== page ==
Saturday, September 23, 2017


(c) 1990 Metal Blade

  1. Rough House
  2. Waiting For An Angel
  3. On Zero Day
  4. Action Reaction
  5. Only The Fool
  6. Back For Blood
  7. Walking Dead
  8. Stand
  9. Big Zero
  10. Gagged And Bound
Hank Decken--Lead Vocals, Lead Guitars
Geoff Safford--Guitars, Vocals
Tony Rivers--Bass, Vocals
John Murphy--Drums, Vocals

By 1990, the "hair metal" scene was in full-swing, and everyone, including long-time "traditional metal" labels were jumping on the bandwagon, trying to cash in on the insanely popular scene.  Of course, this oversaturation would be a contributing factor to the eventual collapse of the scene, but everybody was too busy partying and worshiping at the alter of the guitar gods to pay any attention.  Metal Blade took a shot on a relatively unknown band, Nevada Beach, hoping they would help to increase the label's market share among the hair crowd.

On the surface, it shouldn't have been that big of a risk, really, as Nevada Beach definitely had the look and the sound of the day.  Lead vocalist/guitarist, Hank Decken, at times sounds a lot like Dirty Looks' lead singer, Henrik Ostergard, but musically, Nevada Beach leans more toward the big, arena hard rock sound than they do toward the AC/DC worship of Dirty Looks.  If I had to draw a comparison to another band or two from the time, I would have to say Nevada Beach could be aligned with early Bangalore Choir, with perhaps a bit of Britny Fox and some Jackyl thrown into the mix.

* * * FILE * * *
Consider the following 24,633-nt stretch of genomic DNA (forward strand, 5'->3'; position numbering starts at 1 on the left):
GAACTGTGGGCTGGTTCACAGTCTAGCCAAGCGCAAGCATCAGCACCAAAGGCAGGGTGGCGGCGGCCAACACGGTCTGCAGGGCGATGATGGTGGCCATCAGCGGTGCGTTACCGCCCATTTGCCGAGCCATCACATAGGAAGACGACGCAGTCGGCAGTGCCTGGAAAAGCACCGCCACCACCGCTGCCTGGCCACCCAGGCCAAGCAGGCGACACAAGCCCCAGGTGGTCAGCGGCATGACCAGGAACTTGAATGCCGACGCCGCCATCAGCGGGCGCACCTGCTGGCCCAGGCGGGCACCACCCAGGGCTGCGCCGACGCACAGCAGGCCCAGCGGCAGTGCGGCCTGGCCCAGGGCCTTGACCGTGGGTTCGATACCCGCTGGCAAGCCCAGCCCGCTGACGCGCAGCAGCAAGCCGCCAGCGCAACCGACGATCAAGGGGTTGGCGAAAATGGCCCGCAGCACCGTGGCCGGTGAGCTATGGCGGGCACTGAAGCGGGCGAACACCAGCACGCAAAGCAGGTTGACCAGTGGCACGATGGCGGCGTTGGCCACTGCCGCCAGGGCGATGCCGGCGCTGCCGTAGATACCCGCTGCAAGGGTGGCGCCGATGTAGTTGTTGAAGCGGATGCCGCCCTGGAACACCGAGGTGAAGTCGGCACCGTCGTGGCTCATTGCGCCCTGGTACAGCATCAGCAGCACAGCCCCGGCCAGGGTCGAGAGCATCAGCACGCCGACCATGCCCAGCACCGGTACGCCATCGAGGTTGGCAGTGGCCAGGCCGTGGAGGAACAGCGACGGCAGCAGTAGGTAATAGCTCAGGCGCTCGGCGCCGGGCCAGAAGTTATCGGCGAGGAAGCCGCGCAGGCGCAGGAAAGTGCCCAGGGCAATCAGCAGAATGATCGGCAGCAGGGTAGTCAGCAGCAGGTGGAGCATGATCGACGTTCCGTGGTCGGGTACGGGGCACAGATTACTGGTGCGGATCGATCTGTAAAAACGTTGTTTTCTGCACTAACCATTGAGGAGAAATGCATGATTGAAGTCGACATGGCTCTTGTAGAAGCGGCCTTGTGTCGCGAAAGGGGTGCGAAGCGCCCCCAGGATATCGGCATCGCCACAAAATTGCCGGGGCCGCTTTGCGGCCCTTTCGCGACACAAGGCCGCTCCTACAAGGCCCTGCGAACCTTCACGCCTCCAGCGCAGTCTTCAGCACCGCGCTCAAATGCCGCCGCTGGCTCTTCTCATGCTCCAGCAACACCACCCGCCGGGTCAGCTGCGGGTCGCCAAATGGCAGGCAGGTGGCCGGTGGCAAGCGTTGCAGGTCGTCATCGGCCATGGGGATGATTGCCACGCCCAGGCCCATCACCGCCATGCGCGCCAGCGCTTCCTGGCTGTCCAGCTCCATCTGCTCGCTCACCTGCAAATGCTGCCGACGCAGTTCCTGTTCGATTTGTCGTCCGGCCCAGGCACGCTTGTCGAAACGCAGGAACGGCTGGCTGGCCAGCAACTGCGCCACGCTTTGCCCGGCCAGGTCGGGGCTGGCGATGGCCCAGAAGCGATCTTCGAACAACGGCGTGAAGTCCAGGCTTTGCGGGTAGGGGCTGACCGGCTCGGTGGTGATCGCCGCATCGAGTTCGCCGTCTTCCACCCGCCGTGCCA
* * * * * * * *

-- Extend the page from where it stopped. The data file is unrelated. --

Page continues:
Overall, this is a pretty solid listen with some big, hard rocking anthems that could have possibly become minor staples in the genre had they received more exposure and come along a couple of years early.  "Waiting For An Angel", in my opinion, should have been the first track on the record, as it is very catchy, has a simple-but-singable chorus, is "video ready" in terms of subject matter and song-style, and is just a fun, party-styled song that was all over rock radio back in the day.  "On Zero Day" is another reall fun song that features thundering drums, a catchy hook, nice groove, and some cool gang-shouting on the extremely simplistic sing-along chorus.  "Action Reaction" is a track that I think the Britny Fox comparison can be heard in fairly easily, and the bluesy guitars of the record's big ballad, "Only The Fool", are very well done on one of the better power ballads you have likely never heard.  I think with a different singer...or at least with more vocal training for Decken...this song could have been a huge radio hit, but as it stands, "Only The Fool" is one of those nuggets that is fun to dig out of unheralded albums from the 80s and 90s.  "Stand" is another cool track with a bit of a bump-n-grind rhythm to it, a tasty guitar solo, and some really good backing vocals on the chorus.  Nicely done here.  "Big Zero" is another bluesy power ballad that had all sorts of potential to be a hit, but maybe Metal Blade already saw the writing on the wall for this style of music and had pulled the plug on the project, because there was, ahem, a big zero in terms of promotion or pushing of this record.